People who have suffered a stroke often have problems walking, not least because their brains have trouble sending movement commands to their legs. The first steps after such an event are slow, small and asymmetrical. Despite rehabilitation exercises, many retain an irregular gait.

What if an avatar—a virtual body controlled by a system that links the brain directly to a computer—could help patients regain control of their legs? This is the challenge that David Labbé, a professor-researcher at École de technologie supérieure, is tackling in collaboration with clinical researchers in rehabilitation.

The research team drew on avatars from virtual reality games to design their tool. This included the development of intelligent algorithms capable of recognizing a person’s different walking intentions based on brain waves (right foot vs left foot, for example).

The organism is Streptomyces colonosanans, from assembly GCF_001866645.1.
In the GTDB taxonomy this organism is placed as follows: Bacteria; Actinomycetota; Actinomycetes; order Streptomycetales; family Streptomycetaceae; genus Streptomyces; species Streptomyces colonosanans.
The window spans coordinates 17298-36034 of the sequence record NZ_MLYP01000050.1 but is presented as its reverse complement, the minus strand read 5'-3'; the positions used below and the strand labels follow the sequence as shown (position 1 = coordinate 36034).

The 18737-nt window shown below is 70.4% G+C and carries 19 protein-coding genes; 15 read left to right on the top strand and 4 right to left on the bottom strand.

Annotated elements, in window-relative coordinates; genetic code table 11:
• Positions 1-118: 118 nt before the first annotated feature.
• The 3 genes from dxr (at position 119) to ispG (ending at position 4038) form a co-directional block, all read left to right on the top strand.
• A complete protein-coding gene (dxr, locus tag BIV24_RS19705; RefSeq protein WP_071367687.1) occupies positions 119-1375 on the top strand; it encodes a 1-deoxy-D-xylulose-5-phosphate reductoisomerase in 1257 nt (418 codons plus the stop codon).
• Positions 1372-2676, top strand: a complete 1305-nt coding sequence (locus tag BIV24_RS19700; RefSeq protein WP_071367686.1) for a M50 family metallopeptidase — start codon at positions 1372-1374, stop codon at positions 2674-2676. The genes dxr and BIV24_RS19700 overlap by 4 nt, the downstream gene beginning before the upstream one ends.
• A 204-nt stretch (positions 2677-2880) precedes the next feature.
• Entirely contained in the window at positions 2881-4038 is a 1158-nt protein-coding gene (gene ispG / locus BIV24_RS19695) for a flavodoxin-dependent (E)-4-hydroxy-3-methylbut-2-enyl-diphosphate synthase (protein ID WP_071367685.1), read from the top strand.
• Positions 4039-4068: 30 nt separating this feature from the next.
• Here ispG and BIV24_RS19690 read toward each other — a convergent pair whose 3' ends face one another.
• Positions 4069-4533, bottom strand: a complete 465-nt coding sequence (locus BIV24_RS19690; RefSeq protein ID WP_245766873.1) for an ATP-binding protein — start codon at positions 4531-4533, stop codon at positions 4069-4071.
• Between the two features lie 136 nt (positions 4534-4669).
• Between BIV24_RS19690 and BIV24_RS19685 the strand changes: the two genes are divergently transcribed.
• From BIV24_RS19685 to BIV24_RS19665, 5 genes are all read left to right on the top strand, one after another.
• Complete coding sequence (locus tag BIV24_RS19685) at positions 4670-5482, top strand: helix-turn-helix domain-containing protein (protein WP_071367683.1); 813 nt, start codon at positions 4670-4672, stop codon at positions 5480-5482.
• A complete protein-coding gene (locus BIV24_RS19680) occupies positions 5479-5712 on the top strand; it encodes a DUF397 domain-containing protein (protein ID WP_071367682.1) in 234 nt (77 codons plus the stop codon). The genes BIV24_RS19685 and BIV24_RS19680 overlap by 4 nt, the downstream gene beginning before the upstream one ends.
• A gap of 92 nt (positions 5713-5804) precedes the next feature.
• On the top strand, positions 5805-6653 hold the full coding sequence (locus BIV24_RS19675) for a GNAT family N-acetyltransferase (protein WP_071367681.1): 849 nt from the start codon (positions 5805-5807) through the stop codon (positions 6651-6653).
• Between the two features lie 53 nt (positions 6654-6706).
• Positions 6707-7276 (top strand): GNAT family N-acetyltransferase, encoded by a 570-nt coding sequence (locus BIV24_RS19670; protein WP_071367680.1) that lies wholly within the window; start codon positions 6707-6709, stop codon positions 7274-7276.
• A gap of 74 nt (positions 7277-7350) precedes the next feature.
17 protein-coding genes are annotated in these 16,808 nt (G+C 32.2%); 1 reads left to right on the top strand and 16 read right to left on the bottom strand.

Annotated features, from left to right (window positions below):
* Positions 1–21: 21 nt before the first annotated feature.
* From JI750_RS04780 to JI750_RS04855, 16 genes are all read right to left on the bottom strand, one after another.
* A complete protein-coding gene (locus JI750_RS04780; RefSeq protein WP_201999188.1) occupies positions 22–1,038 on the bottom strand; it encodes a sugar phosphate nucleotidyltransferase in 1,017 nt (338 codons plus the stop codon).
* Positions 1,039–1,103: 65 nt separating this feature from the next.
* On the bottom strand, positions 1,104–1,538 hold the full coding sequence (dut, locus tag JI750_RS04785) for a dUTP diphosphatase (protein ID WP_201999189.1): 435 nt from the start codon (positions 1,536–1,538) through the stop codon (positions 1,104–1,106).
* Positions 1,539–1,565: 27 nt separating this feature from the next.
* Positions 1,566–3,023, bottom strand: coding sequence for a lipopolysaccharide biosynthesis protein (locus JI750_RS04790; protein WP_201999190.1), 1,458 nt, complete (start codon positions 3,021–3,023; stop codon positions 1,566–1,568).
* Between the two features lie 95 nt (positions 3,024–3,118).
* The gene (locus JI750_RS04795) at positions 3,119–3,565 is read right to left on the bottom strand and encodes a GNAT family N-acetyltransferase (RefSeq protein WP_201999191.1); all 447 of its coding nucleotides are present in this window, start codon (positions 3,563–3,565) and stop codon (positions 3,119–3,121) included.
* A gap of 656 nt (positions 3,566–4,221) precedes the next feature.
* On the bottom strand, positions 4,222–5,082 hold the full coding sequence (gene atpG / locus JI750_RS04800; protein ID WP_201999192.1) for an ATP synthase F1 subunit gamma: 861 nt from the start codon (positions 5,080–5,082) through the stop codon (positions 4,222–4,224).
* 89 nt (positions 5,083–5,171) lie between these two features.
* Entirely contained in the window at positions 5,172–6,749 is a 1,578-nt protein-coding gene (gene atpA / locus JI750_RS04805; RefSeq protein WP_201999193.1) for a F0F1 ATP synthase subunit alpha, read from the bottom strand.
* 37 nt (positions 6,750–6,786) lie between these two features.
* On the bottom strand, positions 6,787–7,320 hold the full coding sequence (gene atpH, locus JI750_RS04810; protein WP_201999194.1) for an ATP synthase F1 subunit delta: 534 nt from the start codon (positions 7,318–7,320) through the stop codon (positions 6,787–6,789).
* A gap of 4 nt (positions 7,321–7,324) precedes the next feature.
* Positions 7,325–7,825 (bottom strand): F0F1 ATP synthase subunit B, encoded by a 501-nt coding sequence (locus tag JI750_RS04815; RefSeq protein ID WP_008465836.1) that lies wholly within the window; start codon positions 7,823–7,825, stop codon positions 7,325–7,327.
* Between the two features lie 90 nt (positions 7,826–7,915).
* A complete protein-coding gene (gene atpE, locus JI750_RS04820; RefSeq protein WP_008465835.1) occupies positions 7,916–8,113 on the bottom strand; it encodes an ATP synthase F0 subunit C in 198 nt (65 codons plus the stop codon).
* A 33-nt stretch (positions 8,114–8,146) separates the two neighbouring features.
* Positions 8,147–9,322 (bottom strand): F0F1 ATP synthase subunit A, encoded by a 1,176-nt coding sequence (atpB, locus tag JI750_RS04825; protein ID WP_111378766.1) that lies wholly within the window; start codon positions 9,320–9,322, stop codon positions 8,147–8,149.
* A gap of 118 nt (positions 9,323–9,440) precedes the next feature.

The technology was tested on a group of adults with no physical disability. Equipped with a virtual reality headset, electrodes placed on the skull and motion sensors, each had to control their avatar by imagining walking movements. The scientists wanted to determine the extent to which participants had the illusion of becoming their avatar and feeling their body move without making any physical movements.

The results were conclusive, and David Labbé now hopes to carry out tests with stroke victims. Is it possible for them to recover lost walking function? And if so, is the progress they make maintained when the virtual reality is removed?

The researcher and his colleagues also hope to add game elements (different characters, for example) to their system, to make rehabilitation more stimulating, especially for people who have to repeat the same movement over and over again.